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Camping Grounds Myrtle Beach SC

This page provides relevant content and local businesses that can help with your search for information on Camping Grounds. You will find informative articles about Camping Grounds, including "Campsite Courtesy". Below you will also find local businesses that may provide the products or services you are looking for. Please scroll down to find the local resources in Myrtle Beach, SC that can help answer your questions about Camping Grounds.

Pirateland Family Campground
(843) 238-5155
5401 S Kings Hwy
Myrtle Beach, SC
 
Myrtle Beach Koa
(843) 448-3421
613 5th Ave S
Myrtle Beach, SC
 
Lakewood Camping Resort Inc
(843) 238-5161
5901 S Kings Hwy
Myrtle Beach, SC
 
Big Cypress Lake Rv Park
(843) 397-1800
6531 Brownsway Shortcut Rd.
Conway, SC
 
Martinfield Plantation
(843) 397-1800
6531 Brownsway Shortcut Rd.
Conway, SC
 
Briarcliffe Rv Resort Inc
(843) 272-2730
10495 N Kings Hwy
Myrtle Beach, SC
 
Apache Pier & Family Campground
(843) 449-7323
9700 Kings Rd
Myrtle Beach, SC
 
Williamson's Lake Park
(843) 365-2433
1981 Highway 905
Conway, SC
 
Martin's Mobile Home Park
(843) 365-2385
490 Hallie Martin Rd
Conway, SC
 
Lake Honeydew Campground
(843) 346-0700
2028 Cale Yarborough Hwy
Timmonsville, SC
 

Campsite Courtesy



"The highest compliment anybody can pay you occurs when he arrives at a campsite the day after you left it and wonders whether anyone's camped there recently," says Les. "Your objective should be to leave it much as it was when you got there, if not better."

According to Les, the first and foremost campsite rule is to leave no sign of human waste. He recommends using a shovel to dig a small hole, then using the shovel to properly cover any fecal matter and toilet tissue. It's disgusting to think about, but Les says he's seen more than one campsite ruined in this regard by discourteous campers.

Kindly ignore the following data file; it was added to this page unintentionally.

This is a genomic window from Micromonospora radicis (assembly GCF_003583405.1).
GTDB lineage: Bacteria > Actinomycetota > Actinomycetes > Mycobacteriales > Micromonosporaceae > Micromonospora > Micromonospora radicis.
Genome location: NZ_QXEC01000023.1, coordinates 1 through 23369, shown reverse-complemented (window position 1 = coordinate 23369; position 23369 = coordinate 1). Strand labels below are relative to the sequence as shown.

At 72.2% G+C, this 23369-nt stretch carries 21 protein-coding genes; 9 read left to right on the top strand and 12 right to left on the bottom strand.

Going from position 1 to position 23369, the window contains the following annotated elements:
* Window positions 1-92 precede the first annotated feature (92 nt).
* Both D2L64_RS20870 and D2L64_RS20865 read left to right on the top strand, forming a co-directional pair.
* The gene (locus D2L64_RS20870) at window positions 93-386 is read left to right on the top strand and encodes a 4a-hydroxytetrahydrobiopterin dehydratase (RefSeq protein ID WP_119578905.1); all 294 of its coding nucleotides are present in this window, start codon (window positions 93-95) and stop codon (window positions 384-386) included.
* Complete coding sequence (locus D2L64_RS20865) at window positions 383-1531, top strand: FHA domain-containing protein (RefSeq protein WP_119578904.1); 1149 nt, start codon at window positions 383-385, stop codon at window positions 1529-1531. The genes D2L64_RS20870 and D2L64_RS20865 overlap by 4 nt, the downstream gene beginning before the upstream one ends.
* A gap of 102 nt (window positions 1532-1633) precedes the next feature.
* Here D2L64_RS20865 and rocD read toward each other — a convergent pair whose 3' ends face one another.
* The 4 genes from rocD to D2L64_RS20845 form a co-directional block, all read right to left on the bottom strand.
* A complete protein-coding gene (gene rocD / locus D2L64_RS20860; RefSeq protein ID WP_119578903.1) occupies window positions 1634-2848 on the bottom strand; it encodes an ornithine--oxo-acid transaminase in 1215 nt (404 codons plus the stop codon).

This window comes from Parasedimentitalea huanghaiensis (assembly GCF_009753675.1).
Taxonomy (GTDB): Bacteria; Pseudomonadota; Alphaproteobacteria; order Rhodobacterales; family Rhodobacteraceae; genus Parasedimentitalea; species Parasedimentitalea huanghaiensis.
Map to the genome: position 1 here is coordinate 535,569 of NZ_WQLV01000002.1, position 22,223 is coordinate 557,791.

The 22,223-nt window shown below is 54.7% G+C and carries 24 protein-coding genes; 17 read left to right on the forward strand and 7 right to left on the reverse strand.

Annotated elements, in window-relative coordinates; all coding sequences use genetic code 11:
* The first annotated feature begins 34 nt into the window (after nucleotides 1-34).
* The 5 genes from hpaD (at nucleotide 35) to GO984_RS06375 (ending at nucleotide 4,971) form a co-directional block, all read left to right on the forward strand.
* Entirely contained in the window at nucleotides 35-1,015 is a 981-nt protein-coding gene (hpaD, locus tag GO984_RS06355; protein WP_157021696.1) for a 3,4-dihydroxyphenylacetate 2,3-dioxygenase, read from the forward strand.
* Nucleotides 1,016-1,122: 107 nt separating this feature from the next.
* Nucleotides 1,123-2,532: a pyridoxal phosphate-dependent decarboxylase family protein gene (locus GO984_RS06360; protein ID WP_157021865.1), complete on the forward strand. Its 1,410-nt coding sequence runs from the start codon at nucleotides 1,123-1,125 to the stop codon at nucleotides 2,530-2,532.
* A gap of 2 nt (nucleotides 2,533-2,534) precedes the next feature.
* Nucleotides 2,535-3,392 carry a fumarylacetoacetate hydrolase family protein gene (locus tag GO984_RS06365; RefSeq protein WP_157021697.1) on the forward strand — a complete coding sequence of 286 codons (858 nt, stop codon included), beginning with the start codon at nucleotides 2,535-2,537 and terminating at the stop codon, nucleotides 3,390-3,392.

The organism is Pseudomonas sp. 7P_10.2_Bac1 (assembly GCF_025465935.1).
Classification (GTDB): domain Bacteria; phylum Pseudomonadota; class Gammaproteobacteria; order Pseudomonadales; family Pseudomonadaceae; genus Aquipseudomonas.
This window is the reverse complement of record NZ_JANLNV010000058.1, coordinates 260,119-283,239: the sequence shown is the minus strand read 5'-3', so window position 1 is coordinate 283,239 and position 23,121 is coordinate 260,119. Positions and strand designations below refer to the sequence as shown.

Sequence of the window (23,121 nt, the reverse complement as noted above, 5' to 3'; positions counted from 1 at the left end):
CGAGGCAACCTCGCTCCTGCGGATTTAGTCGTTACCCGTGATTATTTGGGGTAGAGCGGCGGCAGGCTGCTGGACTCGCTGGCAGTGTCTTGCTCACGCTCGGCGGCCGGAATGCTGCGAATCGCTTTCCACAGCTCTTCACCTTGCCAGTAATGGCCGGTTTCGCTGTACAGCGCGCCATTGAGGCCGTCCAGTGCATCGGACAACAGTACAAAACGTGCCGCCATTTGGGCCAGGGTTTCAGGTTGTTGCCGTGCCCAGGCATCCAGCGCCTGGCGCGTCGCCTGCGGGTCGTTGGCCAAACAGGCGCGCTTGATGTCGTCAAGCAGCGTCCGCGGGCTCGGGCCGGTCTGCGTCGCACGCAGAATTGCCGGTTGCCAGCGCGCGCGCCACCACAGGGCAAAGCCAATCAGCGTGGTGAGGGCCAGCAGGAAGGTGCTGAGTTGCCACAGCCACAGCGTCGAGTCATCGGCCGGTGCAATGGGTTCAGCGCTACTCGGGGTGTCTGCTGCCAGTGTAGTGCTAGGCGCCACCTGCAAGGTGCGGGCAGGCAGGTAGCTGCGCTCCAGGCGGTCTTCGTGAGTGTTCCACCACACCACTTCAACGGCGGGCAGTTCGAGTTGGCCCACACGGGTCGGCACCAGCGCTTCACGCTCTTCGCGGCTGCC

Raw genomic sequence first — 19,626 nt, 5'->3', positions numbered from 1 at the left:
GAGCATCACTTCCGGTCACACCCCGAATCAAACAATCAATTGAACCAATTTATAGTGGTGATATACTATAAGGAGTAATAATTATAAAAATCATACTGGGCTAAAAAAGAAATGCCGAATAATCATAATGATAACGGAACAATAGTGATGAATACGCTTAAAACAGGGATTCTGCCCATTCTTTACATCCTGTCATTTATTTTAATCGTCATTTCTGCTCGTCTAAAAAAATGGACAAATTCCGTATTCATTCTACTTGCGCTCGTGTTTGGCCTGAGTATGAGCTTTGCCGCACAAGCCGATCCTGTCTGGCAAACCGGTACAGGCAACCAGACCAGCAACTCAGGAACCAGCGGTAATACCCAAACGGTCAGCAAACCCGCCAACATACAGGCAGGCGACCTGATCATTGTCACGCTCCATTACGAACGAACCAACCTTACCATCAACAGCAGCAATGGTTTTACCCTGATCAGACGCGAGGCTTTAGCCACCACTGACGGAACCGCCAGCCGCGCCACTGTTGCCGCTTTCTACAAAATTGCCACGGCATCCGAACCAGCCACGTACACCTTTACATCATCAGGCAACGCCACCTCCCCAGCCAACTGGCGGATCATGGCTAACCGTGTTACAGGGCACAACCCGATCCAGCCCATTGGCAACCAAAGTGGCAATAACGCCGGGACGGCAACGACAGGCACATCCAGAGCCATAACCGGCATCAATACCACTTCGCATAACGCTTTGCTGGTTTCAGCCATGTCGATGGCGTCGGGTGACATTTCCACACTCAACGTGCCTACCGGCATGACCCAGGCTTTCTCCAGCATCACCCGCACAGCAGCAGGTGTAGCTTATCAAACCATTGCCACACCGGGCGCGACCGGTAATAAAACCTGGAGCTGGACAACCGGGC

When it comes to other kinds of refuse, he notes, "If you can pack it in, pack it out."Don't leave trash behind, even if it's not yours.

When pitching camp, Les says to make sure you're back a minimum of 200 feet from water and trails. "A water source is your prime requirement," he says of site selection. But, he adds, proximity to water often means boggy ground. To avoid damaging the area, look for a sandy or rocky strip of beach to use as water access.

Les also recommends that you check with jurisdiction authorities to determine current fire regulations. If your campsite has a pre-established fire pit, don't make a new one. If you're in an area that's never had a fire pit before, asbestos cloths made for such use helps protect the ground. When gathering fuel for your fire, use only dead and downed timber.

"We're really strong proponents of leave-no-trace camping,...

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